Among the items are super soft micro cleaning cloths for eyeglasses, tons of ball point pens, a pass case, white board markets, correction tape, cable organizers and a dehydrated dish towel that plumps up to full size once you get it wet.
One of my students is married to a doctor and, on occasion, she has handed off portions of gifts that have been given to her husband. Some of the gifts she shares with me are from patients who give him case-size portions of various food items. She's given me fruit jellies, melons, and dried sweet potato. She's also give me notepads and pens before. A few weeks ago, she also gave me some facial tissues that her husband had been inundated with by companies selling allergy medication.
I mentioned to her that I could make use of the items she gave me and would be glad to take her "cast-offs". Today, she brought a small shopping bag stuffed with the assortment above. All of these items are freebies given to the doctor by various companies that want him to prescribe or recommend their products to patients. While this may look like bribery, I'm guessing it's more about brand name recognition.
One of my other students works for a pharmaceutical company and she spends a lot of her time visiting hospitals, clinics, etc. and hawking her company's wares. A lot of what she's encouraging nurses, doctors, and medical professionals to recommend are nutritional supplements. Her company spends a fair amount of their resources taking beneficial components of naturally occurring substances and extracting them to put into pills, powders or liquids so people can ingest them more efficiently on a regular basis.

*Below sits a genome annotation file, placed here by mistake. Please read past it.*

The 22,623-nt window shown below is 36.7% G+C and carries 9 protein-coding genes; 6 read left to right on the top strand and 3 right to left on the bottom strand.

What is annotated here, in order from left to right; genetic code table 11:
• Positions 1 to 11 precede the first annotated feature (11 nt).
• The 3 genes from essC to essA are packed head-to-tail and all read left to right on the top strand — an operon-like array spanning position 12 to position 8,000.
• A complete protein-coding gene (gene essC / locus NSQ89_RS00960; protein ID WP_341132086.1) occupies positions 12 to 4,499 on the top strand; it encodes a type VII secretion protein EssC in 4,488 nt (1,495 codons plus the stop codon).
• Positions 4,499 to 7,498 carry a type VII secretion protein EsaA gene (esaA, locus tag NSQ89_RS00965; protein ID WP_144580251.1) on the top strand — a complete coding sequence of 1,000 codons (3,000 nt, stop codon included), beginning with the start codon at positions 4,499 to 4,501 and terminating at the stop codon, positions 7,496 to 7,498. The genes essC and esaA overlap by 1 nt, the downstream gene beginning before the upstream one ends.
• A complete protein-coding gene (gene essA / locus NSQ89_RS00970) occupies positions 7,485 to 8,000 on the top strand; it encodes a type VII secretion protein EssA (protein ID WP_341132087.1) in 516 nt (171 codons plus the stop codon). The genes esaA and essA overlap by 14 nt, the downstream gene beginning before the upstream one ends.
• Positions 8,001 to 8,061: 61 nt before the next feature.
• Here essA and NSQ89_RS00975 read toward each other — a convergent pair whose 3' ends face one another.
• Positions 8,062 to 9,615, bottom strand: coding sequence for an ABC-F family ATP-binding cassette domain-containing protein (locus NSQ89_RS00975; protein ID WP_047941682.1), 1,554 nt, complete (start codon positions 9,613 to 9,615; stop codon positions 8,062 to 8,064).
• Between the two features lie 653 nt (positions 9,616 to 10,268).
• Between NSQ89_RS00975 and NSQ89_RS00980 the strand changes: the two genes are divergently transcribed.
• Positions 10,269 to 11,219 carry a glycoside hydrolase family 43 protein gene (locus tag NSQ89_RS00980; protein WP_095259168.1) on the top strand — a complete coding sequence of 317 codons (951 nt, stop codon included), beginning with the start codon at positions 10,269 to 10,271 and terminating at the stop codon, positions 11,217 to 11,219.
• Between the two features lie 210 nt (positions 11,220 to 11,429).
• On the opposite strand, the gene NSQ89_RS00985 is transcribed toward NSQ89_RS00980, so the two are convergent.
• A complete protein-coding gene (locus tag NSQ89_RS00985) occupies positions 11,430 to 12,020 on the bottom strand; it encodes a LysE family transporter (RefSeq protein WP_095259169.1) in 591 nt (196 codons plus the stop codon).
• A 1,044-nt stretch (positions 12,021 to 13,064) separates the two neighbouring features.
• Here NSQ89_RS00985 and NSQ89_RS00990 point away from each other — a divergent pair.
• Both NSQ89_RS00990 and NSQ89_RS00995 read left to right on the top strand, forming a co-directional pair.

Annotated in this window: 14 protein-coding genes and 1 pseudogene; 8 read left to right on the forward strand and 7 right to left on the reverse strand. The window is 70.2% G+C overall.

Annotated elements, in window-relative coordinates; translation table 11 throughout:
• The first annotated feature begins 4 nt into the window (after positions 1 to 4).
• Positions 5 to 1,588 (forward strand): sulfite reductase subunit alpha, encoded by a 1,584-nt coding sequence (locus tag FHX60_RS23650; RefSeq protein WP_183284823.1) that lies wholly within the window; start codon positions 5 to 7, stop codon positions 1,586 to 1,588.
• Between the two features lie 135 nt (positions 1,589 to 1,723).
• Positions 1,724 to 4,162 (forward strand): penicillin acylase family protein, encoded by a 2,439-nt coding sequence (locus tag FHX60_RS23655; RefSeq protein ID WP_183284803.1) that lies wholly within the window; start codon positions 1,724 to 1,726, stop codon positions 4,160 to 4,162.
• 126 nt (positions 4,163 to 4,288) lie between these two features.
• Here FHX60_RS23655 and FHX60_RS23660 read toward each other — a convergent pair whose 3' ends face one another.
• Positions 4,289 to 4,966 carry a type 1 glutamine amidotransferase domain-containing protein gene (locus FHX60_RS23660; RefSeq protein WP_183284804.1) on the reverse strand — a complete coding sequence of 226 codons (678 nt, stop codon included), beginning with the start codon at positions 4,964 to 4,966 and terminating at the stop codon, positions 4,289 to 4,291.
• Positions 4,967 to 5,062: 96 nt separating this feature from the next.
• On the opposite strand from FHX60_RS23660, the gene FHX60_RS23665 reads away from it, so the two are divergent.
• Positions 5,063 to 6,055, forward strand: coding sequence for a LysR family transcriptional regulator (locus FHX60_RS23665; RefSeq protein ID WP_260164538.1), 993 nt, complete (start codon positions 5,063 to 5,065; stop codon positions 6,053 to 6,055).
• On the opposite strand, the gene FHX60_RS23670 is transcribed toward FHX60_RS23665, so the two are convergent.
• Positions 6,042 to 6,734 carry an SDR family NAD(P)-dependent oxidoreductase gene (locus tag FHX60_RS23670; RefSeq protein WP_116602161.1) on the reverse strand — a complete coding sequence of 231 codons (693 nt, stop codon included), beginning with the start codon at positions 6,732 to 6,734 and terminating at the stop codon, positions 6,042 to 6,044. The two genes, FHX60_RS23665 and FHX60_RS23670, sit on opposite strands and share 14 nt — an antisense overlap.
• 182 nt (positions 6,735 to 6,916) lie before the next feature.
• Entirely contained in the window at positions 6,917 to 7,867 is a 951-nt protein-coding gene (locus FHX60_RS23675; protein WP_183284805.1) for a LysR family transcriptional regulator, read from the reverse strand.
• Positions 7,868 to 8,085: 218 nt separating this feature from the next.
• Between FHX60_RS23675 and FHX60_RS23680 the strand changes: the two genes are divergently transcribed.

After receiving this bag of doctor swag from my student, I couldn't help but wonder just how much her husband receives and how much is wasted. He's a single doctor with a single clinic and the amount of stuff he gets overflows such that he, his wife, her family, and his staff couldn't possibly use it all. My student gave some of it to me, but I'm guessing there is far more piling up in a corner somewhere. The way in which business is done in this way must contribute greatly to the wasting of resources in developed countries. How much oil is used on unwanted pens? How many trees are cut down to make gift boxes for those pens? It's a shame, really, but there's not much to be done about it. Still, I feel a little better knowing that I can either use these things or pass them along to someone else who can.